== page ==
Advice for My Daughter as She Graduates

by Ellen Williams

Dear Daughter Who is About to Blow This Popsicle Stand,

I can hear you now, “What? Where do you find a Popsicle stand? I’d rather go for ice cream.” And that right there is why I’m writing my advice in a letter instead of sitting you down for a heart-to-heart: no interruptions, no tangents.

But while you’ve got me on this tangent, for the love of search engines, can you promise me when you don’t know something you’ll Google it? Say for instance, things like idioms and colloquial turns of phrase. You’re post-Millennial for goodness sake. They’re proposing calling your generation Digital Natives, and yet, I always have to remind you to stop shrugging when you don’t know something and pull that super computer of a phone out of your pocket to look it up. When I was your age, it wasn’t that easy. We had to go to shelves containing these books of knowledge known as encyclopedias arranged compulsively in alphabetical order . . .

Okay, sorry about that, but it’s just hitting me hard that I’m not going to be there when you have questions about the little things in life. Sure you can text me, but we’ve already established you may have a tendency to “oh well,” a situation when you don’t have the answer.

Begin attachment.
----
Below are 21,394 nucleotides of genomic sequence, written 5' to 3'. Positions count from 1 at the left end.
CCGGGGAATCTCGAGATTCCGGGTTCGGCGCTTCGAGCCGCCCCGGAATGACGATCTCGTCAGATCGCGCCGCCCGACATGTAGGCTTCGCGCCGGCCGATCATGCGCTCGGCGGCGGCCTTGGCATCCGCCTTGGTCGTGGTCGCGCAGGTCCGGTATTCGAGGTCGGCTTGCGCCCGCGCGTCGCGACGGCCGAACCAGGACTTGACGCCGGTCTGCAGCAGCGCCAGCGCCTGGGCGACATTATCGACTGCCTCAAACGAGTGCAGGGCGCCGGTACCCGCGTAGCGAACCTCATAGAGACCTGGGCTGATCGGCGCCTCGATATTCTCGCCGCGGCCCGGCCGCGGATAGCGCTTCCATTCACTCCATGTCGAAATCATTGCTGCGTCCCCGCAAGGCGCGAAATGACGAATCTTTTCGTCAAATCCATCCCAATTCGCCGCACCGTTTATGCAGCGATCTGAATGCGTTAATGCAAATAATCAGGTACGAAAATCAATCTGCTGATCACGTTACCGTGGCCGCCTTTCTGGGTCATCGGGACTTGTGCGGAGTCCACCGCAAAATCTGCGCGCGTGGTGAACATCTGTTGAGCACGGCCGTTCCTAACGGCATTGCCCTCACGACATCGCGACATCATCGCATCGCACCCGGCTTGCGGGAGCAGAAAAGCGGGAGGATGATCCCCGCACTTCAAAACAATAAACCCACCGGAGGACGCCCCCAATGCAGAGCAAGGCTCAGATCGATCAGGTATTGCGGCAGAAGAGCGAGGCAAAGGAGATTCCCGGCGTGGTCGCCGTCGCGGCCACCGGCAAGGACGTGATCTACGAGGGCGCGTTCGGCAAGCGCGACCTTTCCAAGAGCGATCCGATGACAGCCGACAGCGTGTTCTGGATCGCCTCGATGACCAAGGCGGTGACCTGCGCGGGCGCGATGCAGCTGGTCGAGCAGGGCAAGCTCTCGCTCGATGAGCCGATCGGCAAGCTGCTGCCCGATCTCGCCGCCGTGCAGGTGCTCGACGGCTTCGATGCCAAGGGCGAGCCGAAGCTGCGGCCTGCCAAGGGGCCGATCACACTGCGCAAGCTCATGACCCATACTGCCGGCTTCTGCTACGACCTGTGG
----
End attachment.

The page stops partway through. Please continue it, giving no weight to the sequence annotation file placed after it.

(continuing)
You’re about to leave the nest for college and embark on life on your own. Well, more accurately “life on your own” heavily encased in air quotes since dad and I are footing a majority of the bill. Until you’ve chosen between paying the rent and buying name brand cereal for dinner, you haven’t quite sipped from the pool of adulthood.

ANYWAY, my point is I won’t be around to interject my everyday-years-of-experience-old-person knowledge into your life on demand; like that time I stopped you from cleaning the outside of the toaster with nail polish remover. Seriously, acetone and plastic do not mix.

To head these catastrophes off at the pass, I’m going to list as much as I can think of here. In no particular order, here is my “Advice to Make You Look Like More of a Genius Than an A in Calculus.” What? That title may need some work,  but it’s accurate. Calculus may be impressive, but knowing how to clean a toilet is forever.

ANYWAY . . .

A practical love letter filled with advice for a graduating high school senior. Childhood is fleeting, but a mother's love and wisdom are forever. | Parenting | Advice for My Daughter as She Graduates | Sisterhood of the Sensible Moms

  1. Always open the toilet cleaner pointing AWAY from your face.

  2. Oh and never mix anything with toilet cleaner. My friend forced the evacuation of a summer camp because she mixed ammonia with Sparkly Bowl. Don’t trigger a hazmat situation. It’s embarrassing.

  3. By the way, clean the toilet. Using the brush.

  4. And while we are on the subject of using cleaners properly, never put regular dishwashing liquid in a dishwasher . . . unless you want a flood of suds of Brady Bunch Hijinx proportions.